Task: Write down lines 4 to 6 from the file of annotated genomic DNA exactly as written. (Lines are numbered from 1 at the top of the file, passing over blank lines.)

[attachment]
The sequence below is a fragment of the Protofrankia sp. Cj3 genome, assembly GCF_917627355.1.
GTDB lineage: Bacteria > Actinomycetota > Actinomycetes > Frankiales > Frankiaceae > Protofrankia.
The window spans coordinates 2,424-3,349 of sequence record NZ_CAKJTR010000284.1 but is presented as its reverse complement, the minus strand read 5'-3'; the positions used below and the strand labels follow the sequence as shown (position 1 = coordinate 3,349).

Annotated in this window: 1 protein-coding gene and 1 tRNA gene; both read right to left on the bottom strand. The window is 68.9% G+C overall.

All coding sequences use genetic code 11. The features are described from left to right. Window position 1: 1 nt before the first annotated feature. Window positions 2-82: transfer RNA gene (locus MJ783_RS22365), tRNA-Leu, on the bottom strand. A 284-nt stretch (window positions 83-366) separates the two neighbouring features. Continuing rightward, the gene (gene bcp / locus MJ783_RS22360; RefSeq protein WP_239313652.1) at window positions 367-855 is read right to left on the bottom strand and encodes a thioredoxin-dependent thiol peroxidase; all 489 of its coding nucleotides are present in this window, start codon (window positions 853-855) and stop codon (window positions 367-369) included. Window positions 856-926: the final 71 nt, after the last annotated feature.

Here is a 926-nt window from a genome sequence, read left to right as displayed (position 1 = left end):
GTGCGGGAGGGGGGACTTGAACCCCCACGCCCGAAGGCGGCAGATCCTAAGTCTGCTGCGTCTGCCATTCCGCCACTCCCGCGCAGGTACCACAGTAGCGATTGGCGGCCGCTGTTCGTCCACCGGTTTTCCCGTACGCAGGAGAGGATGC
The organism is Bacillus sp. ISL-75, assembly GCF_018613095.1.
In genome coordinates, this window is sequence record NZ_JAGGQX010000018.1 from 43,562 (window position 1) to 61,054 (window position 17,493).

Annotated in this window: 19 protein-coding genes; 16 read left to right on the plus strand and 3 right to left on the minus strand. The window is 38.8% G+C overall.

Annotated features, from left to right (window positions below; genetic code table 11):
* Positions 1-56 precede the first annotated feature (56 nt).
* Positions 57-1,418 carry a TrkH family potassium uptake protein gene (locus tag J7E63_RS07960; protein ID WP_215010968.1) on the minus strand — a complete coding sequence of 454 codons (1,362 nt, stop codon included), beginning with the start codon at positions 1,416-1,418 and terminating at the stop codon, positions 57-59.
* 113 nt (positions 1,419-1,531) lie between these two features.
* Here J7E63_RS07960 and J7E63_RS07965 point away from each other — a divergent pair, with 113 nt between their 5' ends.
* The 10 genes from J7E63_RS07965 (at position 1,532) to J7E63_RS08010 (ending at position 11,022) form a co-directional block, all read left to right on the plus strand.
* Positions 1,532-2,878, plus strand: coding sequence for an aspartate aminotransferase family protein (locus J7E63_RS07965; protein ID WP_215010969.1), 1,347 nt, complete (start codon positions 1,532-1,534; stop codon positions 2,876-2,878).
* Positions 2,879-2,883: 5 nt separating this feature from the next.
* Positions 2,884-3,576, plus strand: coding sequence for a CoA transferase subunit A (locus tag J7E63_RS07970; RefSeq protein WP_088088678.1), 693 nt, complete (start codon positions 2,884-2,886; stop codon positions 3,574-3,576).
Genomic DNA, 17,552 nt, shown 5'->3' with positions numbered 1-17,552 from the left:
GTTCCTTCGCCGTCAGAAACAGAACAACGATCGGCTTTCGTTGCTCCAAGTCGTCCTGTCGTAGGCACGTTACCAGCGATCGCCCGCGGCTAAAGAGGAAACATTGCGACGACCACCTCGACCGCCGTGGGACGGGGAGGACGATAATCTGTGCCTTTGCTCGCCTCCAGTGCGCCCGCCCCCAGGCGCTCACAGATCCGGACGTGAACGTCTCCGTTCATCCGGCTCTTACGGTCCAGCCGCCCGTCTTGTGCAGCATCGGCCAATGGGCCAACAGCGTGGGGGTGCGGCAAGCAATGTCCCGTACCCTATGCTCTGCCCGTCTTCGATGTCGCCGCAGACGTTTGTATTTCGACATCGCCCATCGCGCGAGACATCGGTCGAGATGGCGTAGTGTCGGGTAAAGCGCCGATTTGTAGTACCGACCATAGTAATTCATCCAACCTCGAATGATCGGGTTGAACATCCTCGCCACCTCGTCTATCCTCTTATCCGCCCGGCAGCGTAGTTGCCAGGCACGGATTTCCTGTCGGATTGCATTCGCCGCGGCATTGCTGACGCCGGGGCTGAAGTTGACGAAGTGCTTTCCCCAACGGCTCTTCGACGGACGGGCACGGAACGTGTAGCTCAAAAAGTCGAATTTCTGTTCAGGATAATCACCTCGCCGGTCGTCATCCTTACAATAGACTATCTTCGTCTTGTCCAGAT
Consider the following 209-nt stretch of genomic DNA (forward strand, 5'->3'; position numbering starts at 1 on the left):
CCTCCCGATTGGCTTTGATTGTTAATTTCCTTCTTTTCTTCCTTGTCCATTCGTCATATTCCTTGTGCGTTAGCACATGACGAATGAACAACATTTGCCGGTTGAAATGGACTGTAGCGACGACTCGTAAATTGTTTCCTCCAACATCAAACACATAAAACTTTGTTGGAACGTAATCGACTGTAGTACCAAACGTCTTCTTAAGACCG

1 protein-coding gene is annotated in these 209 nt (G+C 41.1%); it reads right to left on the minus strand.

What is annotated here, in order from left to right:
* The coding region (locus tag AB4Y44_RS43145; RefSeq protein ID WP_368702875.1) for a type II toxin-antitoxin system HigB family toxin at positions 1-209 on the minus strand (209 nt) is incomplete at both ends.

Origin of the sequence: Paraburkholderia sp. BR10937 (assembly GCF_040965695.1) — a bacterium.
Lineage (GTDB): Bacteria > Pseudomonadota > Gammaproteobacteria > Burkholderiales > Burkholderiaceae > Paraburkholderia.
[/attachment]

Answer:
Annotated in this window: 1 protein-coding gene and 1 tRNA gene; both read right to left on the bottom strand. The window is 68.9% G+C overall.

All coding sequences use genetic code 11. The features are described from left to right. Window position 1: 1 nt before the first annotated feature. Window positions 2-82: transfer RNA gene (locus MJ783_RS22365), tRNA-Leu, on the bottom strand. A 284-nt stretch (window positions 83-366) separates the two neighbouring features. Continuing rightward, the gene (gene bcp / locus MJ783_RS22360; RefSeq protein WP_239313652.1) at window positions 367-855 is read right to left on the bottom strand and encodes a thioredoxin-dependent thiol peroxidase; all 489 of its coding nucleotides are present in this window, start codon (window positions 853-855) and stop codon (window positions 367-369) included. Window positions 856-926: the final 71 nt, after the last annotated feature.

Here is a 926-nt window from a genome sequence, read left to right as displayed (position 1 = left end):